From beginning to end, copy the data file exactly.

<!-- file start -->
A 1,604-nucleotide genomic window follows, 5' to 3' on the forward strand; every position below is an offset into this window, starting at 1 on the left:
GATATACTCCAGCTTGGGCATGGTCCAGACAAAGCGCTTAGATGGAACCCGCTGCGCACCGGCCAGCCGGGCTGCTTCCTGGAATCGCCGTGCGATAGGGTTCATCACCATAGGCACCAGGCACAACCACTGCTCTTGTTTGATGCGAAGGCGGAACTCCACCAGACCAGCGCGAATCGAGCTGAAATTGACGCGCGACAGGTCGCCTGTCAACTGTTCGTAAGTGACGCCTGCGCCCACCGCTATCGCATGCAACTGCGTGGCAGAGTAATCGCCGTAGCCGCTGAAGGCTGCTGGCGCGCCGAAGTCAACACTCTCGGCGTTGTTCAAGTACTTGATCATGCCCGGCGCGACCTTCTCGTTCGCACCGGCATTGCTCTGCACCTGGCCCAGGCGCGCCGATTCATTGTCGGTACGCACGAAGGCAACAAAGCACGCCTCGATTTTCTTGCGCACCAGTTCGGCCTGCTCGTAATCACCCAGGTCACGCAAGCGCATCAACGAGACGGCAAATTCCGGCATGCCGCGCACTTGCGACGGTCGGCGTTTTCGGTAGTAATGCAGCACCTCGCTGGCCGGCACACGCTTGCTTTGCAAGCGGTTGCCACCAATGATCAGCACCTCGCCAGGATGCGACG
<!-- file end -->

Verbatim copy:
A 1,604-nucleotide genomic window follows, 5' to 3' on the forward strand; every position below is an offset into this window, starting at 1 on the left:
GATATACTCCAGCTTGGGCATGGTCCAGACAAAGCGCTTAGATGGAACCCGCTGCGCACCGGCCAGCCGGGCTGCTTCCTGGAATCGCCGTGCGATAGGGTTCATCACCATAGGCACCAGGCACAACCACTGCTCTTGTTTGATGCGAAGGCGGAACTCCACCAGACCAGCGCGAATCGAGCTGAAATTGACGCGCGACAGGTCGCCTGTCAACTGTTCGTAAGTGACGCCTGCGCCCACCGCTATCGCATGCAACTGCGTGGCAGAGTAATCGCCGTAGCCGCTGAAGGCTGCTGGCGCGCCGAAGTCAACACTCTCGGCGTTGTTCAAGTACTTGATCATGCCCGGCGCGACCTTCTCGTTCGCACCGGCATTGCTCTGCACCTGGCCCAGGCGCGCCGATTCATTGTCGGTACGCACGAAGGCAACAAAGCACGCCTCGATTTTCTTGCGCACCAGTTCGGCCTGCTCGTAATCACCCAGGTCACGCAAGCGCATCAACGAGACGGCAAATTCCGGCATGCCGCGCACTTGCGACGGTCGGCGTTTTCGGTAGTAATGCAGCACCTCGCTGGCCGGCACACGCTTGCTTTGCAAGCGGTTGCCACCAATGATCAGCACCTCGCCAGGATGCGACG